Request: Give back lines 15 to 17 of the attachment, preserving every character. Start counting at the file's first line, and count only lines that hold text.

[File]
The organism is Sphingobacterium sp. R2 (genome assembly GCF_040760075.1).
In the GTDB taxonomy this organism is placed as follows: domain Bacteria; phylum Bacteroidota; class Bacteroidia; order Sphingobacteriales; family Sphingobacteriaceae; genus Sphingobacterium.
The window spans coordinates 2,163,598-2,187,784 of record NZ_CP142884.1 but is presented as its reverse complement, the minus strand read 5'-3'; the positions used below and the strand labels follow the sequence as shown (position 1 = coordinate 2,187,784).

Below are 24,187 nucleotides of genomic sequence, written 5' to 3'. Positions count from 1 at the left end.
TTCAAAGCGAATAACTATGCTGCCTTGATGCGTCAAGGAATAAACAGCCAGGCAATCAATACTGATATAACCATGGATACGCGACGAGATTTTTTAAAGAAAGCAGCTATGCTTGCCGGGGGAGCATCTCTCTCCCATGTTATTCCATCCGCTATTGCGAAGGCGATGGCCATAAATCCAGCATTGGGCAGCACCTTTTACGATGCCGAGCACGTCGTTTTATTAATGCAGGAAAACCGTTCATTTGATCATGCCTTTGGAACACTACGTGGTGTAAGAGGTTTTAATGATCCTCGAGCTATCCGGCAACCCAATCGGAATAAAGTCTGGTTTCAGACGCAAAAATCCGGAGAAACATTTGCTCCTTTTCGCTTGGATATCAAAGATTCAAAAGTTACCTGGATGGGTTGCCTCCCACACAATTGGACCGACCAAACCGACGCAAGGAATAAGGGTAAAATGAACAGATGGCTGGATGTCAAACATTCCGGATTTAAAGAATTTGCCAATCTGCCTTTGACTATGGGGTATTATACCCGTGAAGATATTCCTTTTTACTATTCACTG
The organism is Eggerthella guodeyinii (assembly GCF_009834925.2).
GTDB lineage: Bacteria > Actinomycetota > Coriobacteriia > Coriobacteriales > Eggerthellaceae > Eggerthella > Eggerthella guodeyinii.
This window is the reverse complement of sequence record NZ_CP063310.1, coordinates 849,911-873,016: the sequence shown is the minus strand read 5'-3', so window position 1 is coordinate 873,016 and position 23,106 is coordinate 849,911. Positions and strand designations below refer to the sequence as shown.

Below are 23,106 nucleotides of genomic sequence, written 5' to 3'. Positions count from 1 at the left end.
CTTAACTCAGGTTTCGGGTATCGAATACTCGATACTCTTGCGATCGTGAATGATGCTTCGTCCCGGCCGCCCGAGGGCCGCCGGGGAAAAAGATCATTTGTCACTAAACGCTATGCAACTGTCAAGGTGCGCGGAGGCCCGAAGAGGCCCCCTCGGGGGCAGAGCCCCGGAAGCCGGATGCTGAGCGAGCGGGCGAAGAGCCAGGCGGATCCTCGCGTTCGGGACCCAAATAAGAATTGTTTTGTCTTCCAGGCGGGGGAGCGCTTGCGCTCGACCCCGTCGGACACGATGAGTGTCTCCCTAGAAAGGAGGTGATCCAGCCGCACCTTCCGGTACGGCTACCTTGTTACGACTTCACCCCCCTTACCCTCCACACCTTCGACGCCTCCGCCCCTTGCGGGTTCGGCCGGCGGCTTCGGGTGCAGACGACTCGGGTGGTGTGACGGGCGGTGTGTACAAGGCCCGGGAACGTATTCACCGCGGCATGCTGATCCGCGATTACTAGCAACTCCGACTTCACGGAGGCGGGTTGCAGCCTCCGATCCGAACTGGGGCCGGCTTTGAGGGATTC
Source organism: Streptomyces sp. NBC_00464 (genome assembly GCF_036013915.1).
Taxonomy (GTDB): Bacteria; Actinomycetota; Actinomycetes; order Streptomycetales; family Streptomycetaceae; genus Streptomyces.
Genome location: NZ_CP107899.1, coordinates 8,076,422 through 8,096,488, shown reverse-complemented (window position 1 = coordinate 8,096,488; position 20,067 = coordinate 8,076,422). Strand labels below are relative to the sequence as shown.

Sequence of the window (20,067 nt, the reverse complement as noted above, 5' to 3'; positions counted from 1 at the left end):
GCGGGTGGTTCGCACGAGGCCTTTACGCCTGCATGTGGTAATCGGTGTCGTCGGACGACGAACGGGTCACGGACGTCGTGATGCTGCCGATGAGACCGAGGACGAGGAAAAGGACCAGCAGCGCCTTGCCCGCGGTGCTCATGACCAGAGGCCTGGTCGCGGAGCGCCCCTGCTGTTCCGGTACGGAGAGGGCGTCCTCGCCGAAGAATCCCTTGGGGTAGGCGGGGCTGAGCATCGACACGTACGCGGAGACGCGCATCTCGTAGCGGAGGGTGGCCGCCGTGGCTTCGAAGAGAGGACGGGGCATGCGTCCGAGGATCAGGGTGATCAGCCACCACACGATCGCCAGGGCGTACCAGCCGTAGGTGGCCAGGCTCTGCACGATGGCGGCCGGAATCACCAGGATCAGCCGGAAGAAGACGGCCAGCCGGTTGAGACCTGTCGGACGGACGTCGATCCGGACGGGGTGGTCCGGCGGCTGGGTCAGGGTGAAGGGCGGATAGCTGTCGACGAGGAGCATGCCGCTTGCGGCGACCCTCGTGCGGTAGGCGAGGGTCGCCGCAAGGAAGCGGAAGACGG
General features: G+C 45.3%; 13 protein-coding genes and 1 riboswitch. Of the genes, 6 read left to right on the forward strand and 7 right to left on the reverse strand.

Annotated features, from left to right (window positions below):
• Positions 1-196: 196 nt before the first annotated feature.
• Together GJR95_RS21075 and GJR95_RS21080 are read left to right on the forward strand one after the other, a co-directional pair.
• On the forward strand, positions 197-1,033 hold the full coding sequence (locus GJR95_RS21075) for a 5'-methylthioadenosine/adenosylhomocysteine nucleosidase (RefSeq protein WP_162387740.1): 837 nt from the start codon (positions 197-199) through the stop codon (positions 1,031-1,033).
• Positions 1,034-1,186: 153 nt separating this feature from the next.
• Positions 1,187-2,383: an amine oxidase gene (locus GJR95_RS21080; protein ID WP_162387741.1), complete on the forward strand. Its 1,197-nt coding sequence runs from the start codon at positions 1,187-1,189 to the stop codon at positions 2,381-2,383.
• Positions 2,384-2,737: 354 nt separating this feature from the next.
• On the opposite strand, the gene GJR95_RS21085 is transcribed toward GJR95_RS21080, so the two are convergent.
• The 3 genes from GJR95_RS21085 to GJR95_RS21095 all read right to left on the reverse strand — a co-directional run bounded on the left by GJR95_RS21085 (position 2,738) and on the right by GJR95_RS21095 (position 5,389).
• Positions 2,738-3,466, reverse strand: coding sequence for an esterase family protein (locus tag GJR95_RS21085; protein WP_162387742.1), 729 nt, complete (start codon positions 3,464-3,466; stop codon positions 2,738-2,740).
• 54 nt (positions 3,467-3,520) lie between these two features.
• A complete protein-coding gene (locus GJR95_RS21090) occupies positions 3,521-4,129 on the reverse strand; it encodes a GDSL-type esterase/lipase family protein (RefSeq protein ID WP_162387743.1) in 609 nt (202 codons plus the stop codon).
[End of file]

GCGGGTGGTTCGCACGAGGCCTTTACGCCTGCATGTGGTAATCGGTGTCGTCGGACGACGAACGGGTCACGGACGTCGTGATGCTGCCGATGAGACCGAGGACGAGGAAAAGGACCAGCAGCGCCTTGCCCGCGGTGCTCATGACCAGAGGCCTGGTCGCGGAGCGCCCCTGCTGTTCCGGTACGGAGAGGGCGTCCTCGCCGAAGAATCCCTTGGGGTAGGCGGGGCTGAGCATCGACACGTACGCGGAGACGCGCATCTCGTAGCGGAGGGTGGCCGCCGTGGCTTCGAAGAGAGGACGGGGCATGCGTCCGAGGATCAGGGTGATCAGCCACCACACGATCGCCAGGGCGTACCAGCCGTAGGTGGCCAGGCTCTGCACGATGGCGGCCGGAATCACCAGGATCAGCCGGAAGAAGACGGCCAGCCGGTTGAGACCTGTCGGACGGACGTCGATCCGGACGGGGTGGTCCGGCGGCTGGGTCAGGGTGAAGGGCGGATAGCTGTCGACGAGGAGCATGCCGCTTGCGGCGACCCTCGTGCGGTAGGCGAGGGTCGCCGCAAGGAAGCGGAAGACGG
General features: G+C 45.3%; 13 protein-coding genes and 1 riboswitch. Of the genes, 6 read left to right on the forward strand and 7 right to left on the reverse strand.

Annotated features, from left to right (window positions below):